The trip to deck two seemed to take forever.  Rixx was just coming out of his quarters when they left the lift.  "Is there a problem, Commanders?"


Christine tried to give him a nonchalant smile.  "We think there's a solution for your clients.  If you'll help us talk to them?"


Rixx nodded and was silent for a moment.  Then the Pesadii's door opened and Grrm stood looking down on her.


She tried not to gulp at his appearance.  "Tell them we think we have an answer to their problem."


Grrm motioned them all in.  Christine nodded to the other Pesadii, grateful that the lights were turned down low. 


"I am interested in hearing your proposal," Rixx relayed.


For a moment, Christine was at a loss as to how to begin.  Finally she looked at Rixx.  "Do they know about sex?"


His eyes got very wide.  "What?"


"Sex.  Do they reproduce that way?  We have no data on them, Mr. Rixx."


Rixx was silent for a moment, then he shook his head.  "They do not understand the concept."


Christine turned to Penhallon.  "I want you to think of the best sex you've ever had.  Think only of that."


He smirked at her and closed his eyes. 


"Tell them to focus on our thoughts.  Ask them what they feel?"


She thought of her nights with Kerr.  Of the different ways they had found to join their bodies and bring each other pleasure. 


"Oh my," Rixx said.


She looked at him.  "Is that you or Grrm saying that?"


"Well, all of us actually."  Rixx pointed at Penhallon.  "Did you know he's thinking of sex with you?"


She slugged Penhallon in the arm.  "Knock it off!"


He grinned unrepentantly.  "You said the best I've ever had.  I should think it would be a compliment that I imagined it with you."


"It's not.  Don't do it again."  She turned back to Rixx.  "So?"


"We are intrigued."  Rixx moved closer.  "Why don't you tell us what you had in mind?"




Kerr poured himself a drink and wondered where Christine was.  He rubbed his eyes and tried to hide a yawn.  He could remember many a mission where he'd had to go without sleep for extended periods, but he really had no excuse now.  He knew Christine was just as tired as he was.  They'd both been burning the candle at both ends; maybe tonight they should just eat and sleep and hope for no nightmares from the Pesadii.  His door chimed and he said, "It's open." 


"Sorry, I'm late.  A last-minute meeting came up."  She seemed flustered.  And she didn't look him in the eye.


Old jealousies reasserted themselves.  "With Spock?"


She looked up in surprise.  "No."


"You could tell me if it was."  He took a long sip of his whisky.


"Randall, I would tell you if it was."  She looked away again.


"I'm not so sure."  He put his drink down and walked over to her.  "Look me in the eye and tell me where you were."  When she didn't, he gently tilted her chin up until she was looking at him.  "Christine?"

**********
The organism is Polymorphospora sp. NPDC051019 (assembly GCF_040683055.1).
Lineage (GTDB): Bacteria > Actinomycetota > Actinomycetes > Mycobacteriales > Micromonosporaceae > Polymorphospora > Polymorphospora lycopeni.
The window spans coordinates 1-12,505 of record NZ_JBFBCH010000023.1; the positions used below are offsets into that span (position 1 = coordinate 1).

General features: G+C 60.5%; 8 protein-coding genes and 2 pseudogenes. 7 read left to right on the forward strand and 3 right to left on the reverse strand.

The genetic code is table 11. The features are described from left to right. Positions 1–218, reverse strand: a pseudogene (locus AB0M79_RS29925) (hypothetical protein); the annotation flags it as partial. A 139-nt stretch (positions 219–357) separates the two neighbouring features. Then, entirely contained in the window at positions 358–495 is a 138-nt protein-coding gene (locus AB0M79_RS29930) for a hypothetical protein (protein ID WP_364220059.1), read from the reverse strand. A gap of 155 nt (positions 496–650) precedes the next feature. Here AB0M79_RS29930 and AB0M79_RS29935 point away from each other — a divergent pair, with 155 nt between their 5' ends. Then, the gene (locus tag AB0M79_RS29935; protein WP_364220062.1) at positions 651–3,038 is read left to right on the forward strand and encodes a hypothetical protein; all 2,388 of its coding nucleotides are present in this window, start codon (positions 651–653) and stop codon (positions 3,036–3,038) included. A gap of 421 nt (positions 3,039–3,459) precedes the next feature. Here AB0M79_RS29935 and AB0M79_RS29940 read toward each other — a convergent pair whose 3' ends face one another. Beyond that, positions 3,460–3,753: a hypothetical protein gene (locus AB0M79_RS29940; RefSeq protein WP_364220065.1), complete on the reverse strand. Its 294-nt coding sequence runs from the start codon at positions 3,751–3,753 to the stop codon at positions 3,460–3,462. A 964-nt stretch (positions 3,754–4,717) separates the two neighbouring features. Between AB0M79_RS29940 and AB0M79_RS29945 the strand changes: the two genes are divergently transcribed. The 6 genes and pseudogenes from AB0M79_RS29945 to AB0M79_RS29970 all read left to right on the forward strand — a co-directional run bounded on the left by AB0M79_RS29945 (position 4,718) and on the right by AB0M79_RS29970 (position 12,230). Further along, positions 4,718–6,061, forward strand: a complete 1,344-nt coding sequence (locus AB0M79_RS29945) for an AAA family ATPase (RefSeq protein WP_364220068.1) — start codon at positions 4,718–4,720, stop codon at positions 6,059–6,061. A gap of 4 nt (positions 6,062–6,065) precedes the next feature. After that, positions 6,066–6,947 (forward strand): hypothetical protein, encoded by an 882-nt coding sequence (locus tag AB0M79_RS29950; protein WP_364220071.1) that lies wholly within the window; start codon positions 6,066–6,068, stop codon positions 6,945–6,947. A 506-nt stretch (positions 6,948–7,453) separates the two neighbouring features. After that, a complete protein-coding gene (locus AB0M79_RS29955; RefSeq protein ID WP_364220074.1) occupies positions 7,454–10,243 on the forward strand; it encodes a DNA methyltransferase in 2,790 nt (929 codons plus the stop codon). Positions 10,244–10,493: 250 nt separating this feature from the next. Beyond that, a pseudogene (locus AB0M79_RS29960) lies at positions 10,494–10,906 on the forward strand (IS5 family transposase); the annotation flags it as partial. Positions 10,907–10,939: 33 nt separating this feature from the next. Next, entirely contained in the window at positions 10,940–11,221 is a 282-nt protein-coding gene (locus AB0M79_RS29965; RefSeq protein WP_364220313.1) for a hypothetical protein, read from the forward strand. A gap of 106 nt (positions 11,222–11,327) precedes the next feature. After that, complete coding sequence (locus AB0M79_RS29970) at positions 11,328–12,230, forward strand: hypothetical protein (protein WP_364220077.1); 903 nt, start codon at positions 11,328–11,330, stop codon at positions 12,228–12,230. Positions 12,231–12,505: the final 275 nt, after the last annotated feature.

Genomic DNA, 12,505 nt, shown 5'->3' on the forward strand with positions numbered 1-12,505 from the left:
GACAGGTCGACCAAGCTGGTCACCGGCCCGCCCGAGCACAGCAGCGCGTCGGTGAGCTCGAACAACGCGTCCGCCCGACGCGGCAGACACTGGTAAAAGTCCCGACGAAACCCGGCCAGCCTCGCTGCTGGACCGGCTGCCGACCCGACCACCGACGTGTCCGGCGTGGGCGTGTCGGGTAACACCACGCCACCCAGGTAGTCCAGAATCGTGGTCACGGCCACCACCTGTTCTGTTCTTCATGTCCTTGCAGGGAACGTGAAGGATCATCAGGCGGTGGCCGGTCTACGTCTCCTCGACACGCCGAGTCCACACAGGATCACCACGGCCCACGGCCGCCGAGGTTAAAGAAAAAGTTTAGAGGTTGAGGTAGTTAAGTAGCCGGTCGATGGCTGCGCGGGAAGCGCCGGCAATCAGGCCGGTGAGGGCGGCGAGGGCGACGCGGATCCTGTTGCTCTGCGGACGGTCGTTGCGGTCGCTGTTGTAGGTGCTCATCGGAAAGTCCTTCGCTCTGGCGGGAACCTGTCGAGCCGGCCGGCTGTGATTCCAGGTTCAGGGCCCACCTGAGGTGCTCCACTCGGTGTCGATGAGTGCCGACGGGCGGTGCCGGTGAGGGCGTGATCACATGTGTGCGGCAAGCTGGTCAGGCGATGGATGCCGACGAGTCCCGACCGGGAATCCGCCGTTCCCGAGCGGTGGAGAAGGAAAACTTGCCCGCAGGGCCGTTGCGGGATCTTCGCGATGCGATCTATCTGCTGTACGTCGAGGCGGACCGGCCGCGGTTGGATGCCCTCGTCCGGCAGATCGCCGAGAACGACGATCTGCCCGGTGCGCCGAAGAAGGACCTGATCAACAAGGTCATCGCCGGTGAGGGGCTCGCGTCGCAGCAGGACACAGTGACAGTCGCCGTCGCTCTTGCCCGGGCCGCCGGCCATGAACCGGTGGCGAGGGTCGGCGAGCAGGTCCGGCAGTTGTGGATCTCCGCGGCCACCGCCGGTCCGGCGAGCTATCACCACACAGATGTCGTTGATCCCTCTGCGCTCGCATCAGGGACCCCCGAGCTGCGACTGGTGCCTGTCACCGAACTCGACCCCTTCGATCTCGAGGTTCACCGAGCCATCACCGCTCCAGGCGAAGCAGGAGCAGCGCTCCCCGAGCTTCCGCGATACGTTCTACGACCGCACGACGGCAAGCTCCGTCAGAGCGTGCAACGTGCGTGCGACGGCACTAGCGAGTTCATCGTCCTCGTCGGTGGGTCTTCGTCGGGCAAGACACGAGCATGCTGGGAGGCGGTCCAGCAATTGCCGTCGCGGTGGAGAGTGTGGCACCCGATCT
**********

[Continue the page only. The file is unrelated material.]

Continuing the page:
"Oh, dammit.  I told him I couldn't lie to you!"


"You told Spock that?"


"No. Penhallon."


Now he was really confused.  "You were with Penhallon?"




"And he wanted you to lie to me about it?"  He dropped his hand.  "I thought you detested him?"


"I do detest him."


"But that's a turn-on or something?"


Her look at first was uncomprehending.  Then she began to smile.  "You think that I.... slept with him?"  She put her arms on his chest and met his gaze directly.  "I didn't sleep with him, Randall.  But sex does come into this.  Why don't we sit down?"


He let her lead him to the couch.  She sat at the other end.  "Penhallon had this idea about the Pesadii.  It's pretty wild, but it actually made sense.  So he and I met with them to broach it.  But that part is sort of a secret."




"Because it may not work, and we don't want to get people's hopes up.  Plus, it's genuinely unorthodox."


"And it has to do with sex?  Is this his way of getting you in bed with him?"


She moved closer to him.  "No.  It's actually not about him and me."


"No?"  He noticed she was looking at him rather hungrily.  "You and Spock then?"  He teased.


She moved closer.  "Not him either."  She was practically sitting in his lap.


"Hmmm.  Then who?"  He pulled her on top of him.  "Better be me, Chapel," he said as he dragged her down for a kiss.  Then another.


"Oh it's definitely you."  She put her finger over his lips when he tried to kiss her again.  "And this is definitely the idea.  But there's more I have to tell you."


"So talk fast."  He began to unfasten her uniform.


"Well, we won't be exactly alone."


His hands stopped moving.  "I'm sorry.  I may not have heard that right."


"You did.  There will be observers."


"If this is your way of saying you're bored, it's not the approach that I'd probably recommend."


She leaned down and kissed him hungrily.  "I'm not bored, you idiot.  And it's precisely because I'm not bored that we're part of this."  She ran her hands under his shirt and kissed him again.  "The Pesadii may not have to feed off of nightmares.  There are other activities, which they happened to be unaware of, that can deliver quite the jolt in terms of physical reaction."


"And this was Penhallon's idea?"


She nodded.  "The Pesadii liked it though.  They want to try it.  And it's not like they won't give something back.  The Tourmaxian's believe that the Pesadii enhance the nightmares, so it's just possible they will enhance this..."  She trailed off and looked at him wickedly.


He started working at her uniform again.  "So when do we start?"